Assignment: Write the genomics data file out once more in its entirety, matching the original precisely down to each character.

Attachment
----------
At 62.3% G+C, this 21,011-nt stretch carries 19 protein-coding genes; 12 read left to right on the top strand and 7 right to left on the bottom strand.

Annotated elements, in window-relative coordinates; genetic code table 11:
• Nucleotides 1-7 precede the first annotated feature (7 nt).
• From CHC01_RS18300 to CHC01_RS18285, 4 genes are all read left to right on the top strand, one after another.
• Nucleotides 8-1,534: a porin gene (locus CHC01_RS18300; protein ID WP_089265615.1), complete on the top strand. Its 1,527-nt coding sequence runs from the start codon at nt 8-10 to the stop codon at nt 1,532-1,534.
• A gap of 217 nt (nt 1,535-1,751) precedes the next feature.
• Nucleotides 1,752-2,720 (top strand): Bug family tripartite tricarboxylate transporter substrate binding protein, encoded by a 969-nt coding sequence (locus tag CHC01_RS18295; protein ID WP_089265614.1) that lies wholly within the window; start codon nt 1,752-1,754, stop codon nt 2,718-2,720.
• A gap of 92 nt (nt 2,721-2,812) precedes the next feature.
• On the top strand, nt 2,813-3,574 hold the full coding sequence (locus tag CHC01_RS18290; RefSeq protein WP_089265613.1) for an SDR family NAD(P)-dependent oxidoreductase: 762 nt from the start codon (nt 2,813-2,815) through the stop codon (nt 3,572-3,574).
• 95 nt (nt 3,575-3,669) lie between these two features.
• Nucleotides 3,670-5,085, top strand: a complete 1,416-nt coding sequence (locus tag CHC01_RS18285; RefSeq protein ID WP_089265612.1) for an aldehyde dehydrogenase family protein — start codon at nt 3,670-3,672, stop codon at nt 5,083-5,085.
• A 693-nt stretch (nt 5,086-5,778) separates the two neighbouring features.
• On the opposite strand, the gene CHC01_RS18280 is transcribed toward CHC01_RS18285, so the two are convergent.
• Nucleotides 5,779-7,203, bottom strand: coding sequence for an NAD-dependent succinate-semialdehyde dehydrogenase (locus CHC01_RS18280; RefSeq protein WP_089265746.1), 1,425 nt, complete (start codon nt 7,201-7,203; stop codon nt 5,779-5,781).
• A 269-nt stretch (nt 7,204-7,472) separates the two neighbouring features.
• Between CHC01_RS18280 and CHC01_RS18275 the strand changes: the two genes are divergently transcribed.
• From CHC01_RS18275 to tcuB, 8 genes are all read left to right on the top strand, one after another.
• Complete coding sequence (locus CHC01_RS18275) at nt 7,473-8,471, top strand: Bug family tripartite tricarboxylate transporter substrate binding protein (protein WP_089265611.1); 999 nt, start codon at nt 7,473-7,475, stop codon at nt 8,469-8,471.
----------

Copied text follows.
At 62.3% G+C, this 21,011-nt stretch carries 19 protein-coding genes; 12 read left to right on the top strand and 7 right to left on the bottom strand.

Annotated elements, in window-relative coordinates; genetic code table 11:
• Nucleotides 1-7 precede the first annotated feature (7 nt).
• From CHC01_RS18300 to CHC01_RS18285, 4 genes are all read left to right on the top strand, one after another.
• Nucleotides 8-1,534: a porin gene (locus CHC01_RS18300; protein ID WP_089265615.1), complete on the top strand. Its 1,527-nt coding sequence runs from the start codon at nt 8-10 to the stop codon at nt 1,532-1,534.
• A gap of 217 nt (nt 1,535-1,751) precedes the next feature.
• Nucleotides 1,752-2,720 (top strand): Bug family tripartite tricarboxylate transporter substrate binding protein, encoded by a 969-nt coding sequence (locus tag CHC01_RS18295; protein ID WP_089265614.1) that lies wholly within the window; start codon nt 1,752-1,754, stop codon nt 2,718-2,720.
• A gap of 92 nt (nt 2,721-2,812) precedes the next feature.
• On the top strand, nt 2,813-3,574 hold the full coding sequence (locus tag CHC01_RS18290; RefSeq protein WP_089265613.1) for an SDR family NAD(P)-dependent oxidoreductase: 762 nt from the start codon (nt 2,813-2,815) through the stop codon (nt 3,572-3,574).
• 95 nt (nt 3,575-3,669) lie between these two features.
• Nucleotides 3,670-5,085, top strand: a complete 1,416-nt coding sequence (locus tag CHC01_RS18285; RefSeq protein ID WP_089265612.1) for an aldehyde dehydrogenase family protein — start codon at nt 3,670-3,672, stop codon at nt 5,083-5,085.
• A 693-nt stretch (nt 5,086-5,778) separates the two neighbouring features.
• On the opposite strand, the gene CHC01_RS18280 is transcribed toward CHC01_RS18285, so the two are convergent.
• Nucleotides 5,779-7,203, bottom strand: coding sequence for an NAD-dependent succinate-semialdehyde dehydrogenase (locus CHC01_RS18280; RefSeq protein WP_089265746.1), 1,425 nt, complete (start codon nt 7,201-7,203; stop codon nt 5,779-5,781).
• A 269-nt stretch (nt 7,204-7,472) separates the two neighbouring features.
• Between CHC01_RS18280 and CHC01_RS18275 the strand changes: the two genes are divergently transcribed.
• From CHC01_RS18275 to tcuB, 8 genes are all read left to right on the top strand, one after another.
• Complete coding sequence (locus CHC01_RS18275) at nt 7,473-8,471, top strand: Bug family tripartite tricarboxylate transporter substrate binding protein (protein WP_089265611.1); 999 nt, start codon at nt 7,473-7,475, stop codon at nt 8,469-8,471.